Healthy, vigorous vegetable plants produce the most flavorful and bountiful harvests. Give your garden plants the moisture and nutrients they need, and keep them weeded and harvested for tasty and nutritious crops.
Water. Provide adequate soil moisture throughout the growing season to help fast-growing plants establish strong roots and produce fruit. The most critical times are just after planting and as the desirable edible part is forming. Keep the top 6 inches of soil moist for seedlings and young plants. Once plants become established, encourage deep rooting by wetting the soil at least 6 inches deep when the top 3 to 4 inches feel dry.
Mulch. Add a 2- to 4-inch layer of organic mulch around your vegetable plants to suppress weeds, maintain soil moisture, reduce watering, moderate soil temperature, improve soil health, and keep vegetables cleaner. Pine needles, shredded leaves, straw, and grass clippings from untreated lawns work well. Avoid herbicide-treated lawn clippings, hay, and fresh sawdust and manure. Apply mulch after the soil has warmed in spring and replace as needed.
Weed and thin seedlings. Pull or hoe weeds as soon as they appear and while they are small. Never allow weeds to go to seed in your garden. Maintain mulch to suppress them. Remove crowded seedlings-especially carrots, radishes, onions, and beets-as soon as possible to give the remaining crop enough space to mature.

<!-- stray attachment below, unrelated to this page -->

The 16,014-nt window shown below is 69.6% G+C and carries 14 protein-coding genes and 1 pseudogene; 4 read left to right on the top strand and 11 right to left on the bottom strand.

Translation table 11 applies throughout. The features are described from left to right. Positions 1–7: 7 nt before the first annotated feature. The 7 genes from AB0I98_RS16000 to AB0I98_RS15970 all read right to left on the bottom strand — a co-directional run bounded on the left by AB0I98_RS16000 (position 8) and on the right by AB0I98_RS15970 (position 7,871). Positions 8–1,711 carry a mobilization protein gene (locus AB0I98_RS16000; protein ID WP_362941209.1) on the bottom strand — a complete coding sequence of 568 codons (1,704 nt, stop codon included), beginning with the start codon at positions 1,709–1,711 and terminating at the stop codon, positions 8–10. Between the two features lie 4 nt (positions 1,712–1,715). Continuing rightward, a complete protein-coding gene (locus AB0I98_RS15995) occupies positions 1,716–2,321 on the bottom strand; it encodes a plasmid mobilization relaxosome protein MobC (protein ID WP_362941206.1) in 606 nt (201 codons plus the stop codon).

Fertilize. Each vegetable crop has unique nutrient needs throughout the growing season. Natural soil texture and fertility also play a role in when and how much additional fertilizer plants need. In general, you can fertilize transplanted vegetables (tomatoes, peppers, eggplants, head lettuce, and cole crops) and corn about 3 to 4 weeks after planting. Some crops may need additional fertilizer later in the season. Fertilize vine crops (melons, cucumbers, and squash) when the vines begin to spread and again when they bloom. Use 1 to 2 tablespoons of 5-10-10 per plant or 1 to 2 pounds per 25 feet of row. Sprinkle fertilizer 6 to 8 inches from stems and scratch into the soil.
Harvest. Pick vegetables when young and tender for the best flavor and to keep the plants producing. If seeds begin to mature inside beans, peas, cucumbers, and summer squash, the plants will stop making new fruits. Harvest leaf crops (lettuce, spinach, and chard) by cutting to within 2 inches of the ground to encourage young, new leaves to grow. Pull root crops as needed for meals as soon as they reach edible size.
To prevent the spread of disease, don't work in the garden when the plants are wet.
Nitrogen encourages leafy growth, often at the expense of flowers and fruit. Don't use high-nitrogen fertilizers on tomatoes, peppers, and eggplants prior to flowering.
Photography by National Gardening Association
Article published on June 23, 2008.